Posts Tagged ruby
Ruby on rails and the WEBrick Daemon are great for testing however there are times when you start a WEBrick server in daemon mode and later find you need to stop this without restarting the box. This can sometimes be troublesome, especially if you accidently kill a live server. In this tutorial I’ll go through ensuring you kill the correct process. Read the rest of this entry »
So here’s the problem, you want to create several items that belong to one item, normally you would just the the has_many and belongs_to (OneToMany) relation in rails. Using this model you create the primary model (such as purchase order) then create several sub items (such as item) and attach them to the primary model. The problem with this is its time consuming and does not always make sense to do things this way, take the Purchase order and Items scenario, it makes much more sense to create the Purchase order and assciated Items in the same form. This is possible in rails uing nested_attributes.
Ruby Rails is a Web application framework created in 2004 intended as a rapid development web framework that runs the Ruby programing language. The latest version of the Ruby is ‘Ruby 1.9.2‘ and was realised in August 2011, it brings many new features and bug fixeses. The most signifiant changes are Block local variables, An additional lambda syntax, Per-string character encodings are supported and a new New socket API (IPv6 support). You can find a great walkthrough of all the new features at Ruby Inside. coinciding with the release of Ruby 1.9 is the Rails 3.1 framework which requires Ruby 1.8.7 or higher. RubyonRails 3.1 brings many new features, most notably: jQuery as default, HTTP Streaming, a new assets pipeline powered by Sprockets 2.0. So this is all good stuff and I’m sure you want to be working with the latest version of Ruby and RubyonRails, especially if you setting up a new server. Read the rest of this entry »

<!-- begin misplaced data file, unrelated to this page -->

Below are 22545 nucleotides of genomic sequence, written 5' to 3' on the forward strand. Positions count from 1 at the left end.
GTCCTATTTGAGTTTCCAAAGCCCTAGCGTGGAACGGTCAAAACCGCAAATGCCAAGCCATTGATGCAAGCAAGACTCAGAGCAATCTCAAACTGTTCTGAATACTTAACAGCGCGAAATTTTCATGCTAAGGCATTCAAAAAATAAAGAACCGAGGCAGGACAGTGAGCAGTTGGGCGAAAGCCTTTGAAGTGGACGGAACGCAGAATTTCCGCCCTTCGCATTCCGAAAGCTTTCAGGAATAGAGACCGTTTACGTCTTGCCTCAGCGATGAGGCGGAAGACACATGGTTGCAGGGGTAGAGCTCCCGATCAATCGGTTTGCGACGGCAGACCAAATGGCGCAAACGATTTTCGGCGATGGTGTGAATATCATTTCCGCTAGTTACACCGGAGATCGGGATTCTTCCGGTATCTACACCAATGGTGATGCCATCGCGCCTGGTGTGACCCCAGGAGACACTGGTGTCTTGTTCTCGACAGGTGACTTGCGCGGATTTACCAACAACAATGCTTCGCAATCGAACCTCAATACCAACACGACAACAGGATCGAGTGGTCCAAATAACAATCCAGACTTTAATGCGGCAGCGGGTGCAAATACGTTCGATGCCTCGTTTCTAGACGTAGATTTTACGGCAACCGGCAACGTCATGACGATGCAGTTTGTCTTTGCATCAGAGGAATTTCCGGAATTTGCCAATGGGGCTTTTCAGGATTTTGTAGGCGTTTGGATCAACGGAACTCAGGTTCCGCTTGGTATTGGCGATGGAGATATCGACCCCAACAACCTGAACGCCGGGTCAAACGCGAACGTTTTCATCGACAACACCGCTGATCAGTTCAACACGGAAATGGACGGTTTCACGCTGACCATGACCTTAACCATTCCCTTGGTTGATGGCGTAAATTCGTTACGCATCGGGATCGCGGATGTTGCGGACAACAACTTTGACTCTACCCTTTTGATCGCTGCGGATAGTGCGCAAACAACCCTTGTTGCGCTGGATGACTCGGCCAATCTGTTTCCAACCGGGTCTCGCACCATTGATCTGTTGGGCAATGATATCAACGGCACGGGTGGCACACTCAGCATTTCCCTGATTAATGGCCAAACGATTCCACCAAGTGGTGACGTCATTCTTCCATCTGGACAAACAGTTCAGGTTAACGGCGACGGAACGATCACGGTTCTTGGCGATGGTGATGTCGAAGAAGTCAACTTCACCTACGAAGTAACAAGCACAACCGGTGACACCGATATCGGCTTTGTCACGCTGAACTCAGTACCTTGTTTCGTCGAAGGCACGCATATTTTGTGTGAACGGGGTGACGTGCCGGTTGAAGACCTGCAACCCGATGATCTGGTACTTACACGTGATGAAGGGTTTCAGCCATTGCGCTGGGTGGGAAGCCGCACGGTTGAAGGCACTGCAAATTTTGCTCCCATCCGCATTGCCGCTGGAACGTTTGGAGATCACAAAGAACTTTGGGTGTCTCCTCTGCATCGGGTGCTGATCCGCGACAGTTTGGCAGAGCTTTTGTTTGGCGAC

Ruby Rails is a Web application framework created in 2004 intended as a rapid development web framework. It was intended to emphasize Convention over Configuration (CoC) meaning the developer only needs to specify unconventional aspects of the application. For example, if there is a class Sale in the model, the corresponding table in the database is called sales by default. It is only if one deviates from this convention, such as calling the table “products sold”, that the developer needs to write code regarding these names. It has also been designed around the “Don’t repeat yourself” principle. Both of these ways of thinking allow you, with Ruby Rails, to create excellent, dynamic websites very quickly. So to get started we need to setup a Ruby Rails development server on Ubuntu (Ubuntu 11.04, Ubuntu 11.10) Read the rest of this entry »